As a professional provider of audiology services, Beltone Hearing want the best for our clients. This may mean meeting needs around budget, convenience and hearing aid aesthetics but our primary concern is your aural health needs. We want to be able to improve any hearing issues that you have whenever possible and generally improve your quality of life.

We keep an eye on developments like the recent FDA marketing approval of self-fitting hearing aids. We offer you the latest information alongside our expertise, so you can make informed choices about your hearing needs.

The details are still in progress

Perhaps the primary thing to bear in mind when it comes to recent developments is that the FDA has only given marketing approval to a large supplier of self-fitting hearing aids. They now have three years to hammer out the details of what this means in terms of device specifications and benefits to health. There is a lot that we still don’t know about what standards these devices will be held to, what they will cost and what the accountability will be for circumstances in which they are not helpful.

Responsiveness

Much of the marketing around self-fitting hearing aids revolves around their potential for patient-directed responsiveness to environment and noise levels. The idea is that someone will be able to adjust the pick-up strength of their device without the intervention of an audio professional. They can do this using an app on their phone or through direct contact with the device.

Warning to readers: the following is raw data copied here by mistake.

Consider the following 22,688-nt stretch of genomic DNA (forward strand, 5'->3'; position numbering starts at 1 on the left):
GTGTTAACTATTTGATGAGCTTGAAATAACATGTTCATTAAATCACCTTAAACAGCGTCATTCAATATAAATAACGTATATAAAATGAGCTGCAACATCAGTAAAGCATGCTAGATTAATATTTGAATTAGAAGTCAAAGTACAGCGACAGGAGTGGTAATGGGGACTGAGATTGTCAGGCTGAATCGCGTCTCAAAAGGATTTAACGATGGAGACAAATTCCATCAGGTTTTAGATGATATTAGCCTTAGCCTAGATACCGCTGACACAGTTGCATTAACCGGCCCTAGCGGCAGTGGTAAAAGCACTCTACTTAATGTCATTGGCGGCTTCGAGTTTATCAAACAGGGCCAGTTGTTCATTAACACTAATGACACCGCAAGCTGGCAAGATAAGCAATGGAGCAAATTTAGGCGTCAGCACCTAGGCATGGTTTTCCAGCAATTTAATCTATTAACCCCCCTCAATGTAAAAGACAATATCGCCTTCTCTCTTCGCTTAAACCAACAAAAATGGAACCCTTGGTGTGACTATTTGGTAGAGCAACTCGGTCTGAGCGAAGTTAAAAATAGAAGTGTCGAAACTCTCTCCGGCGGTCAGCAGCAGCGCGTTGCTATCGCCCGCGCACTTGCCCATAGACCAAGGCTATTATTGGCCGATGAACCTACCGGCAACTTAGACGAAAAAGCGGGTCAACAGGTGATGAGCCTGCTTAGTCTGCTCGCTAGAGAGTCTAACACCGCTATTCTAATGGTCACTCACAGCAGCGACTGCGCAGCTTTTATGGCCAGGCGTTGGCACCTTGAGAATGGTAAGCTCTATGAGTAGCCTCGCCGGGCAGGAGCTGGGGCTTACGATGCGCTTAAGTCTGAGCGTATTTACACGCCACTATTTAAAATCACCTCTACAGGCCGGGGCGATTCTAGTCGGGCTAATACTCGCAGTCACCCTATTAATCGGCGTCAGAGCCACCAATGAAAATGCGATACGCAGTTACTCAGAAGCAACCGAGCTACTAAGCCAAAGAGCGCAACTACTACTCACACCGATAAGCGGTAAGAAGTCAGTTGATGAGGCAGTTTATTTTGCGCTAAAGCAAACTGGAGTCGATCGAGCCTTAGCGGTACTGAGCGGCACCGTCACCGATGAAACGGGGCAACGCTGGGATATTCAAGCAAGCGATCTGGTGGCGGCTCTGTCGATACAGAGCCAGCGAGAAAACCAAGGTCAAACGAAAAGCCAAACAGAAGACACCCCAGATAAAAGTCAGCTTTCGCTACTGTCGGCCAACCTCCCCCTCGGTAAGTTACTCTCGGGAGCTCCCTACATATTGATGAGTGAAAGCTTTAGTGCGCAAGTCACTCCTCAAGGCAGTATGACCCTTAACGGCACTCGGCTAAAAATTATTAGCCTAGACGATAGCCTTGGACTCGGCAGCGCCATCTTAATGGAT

A study has shown that people are comfortable adjusting their self-fitting device to the required levels in a controlled environment. This doesn’t necessarily translate to what their experience would be in the wider world. It’s not just about getting the levels right. For example, how much attention does it take to make the adjustments? Will this hyper-consciousness of whether the levels are ‘just right’ have a detrimental effect on their social interactions long-term?

The problem with the dependence on responsiveness as a marketing point is at least twofold. First, it assumes that the only function of a hearing device is to make sounds louder so that someone has a better chance of hearing them. The other is that it relies on the idea that what sounds like the ideal setting to a user is obviously the best setting to meet their hearing needs. Both concepts are not necessarily true and there’s no way for someone to know whether they are doing the best thing for their aural health without professional advice.

At Beltone Hearing, we will keep abreast of the latest developments on this issue and discuss them with our patients. Get in touch with us to begin a beneficial relationship with an audiology team who can give you specialist advice on your hearing needs.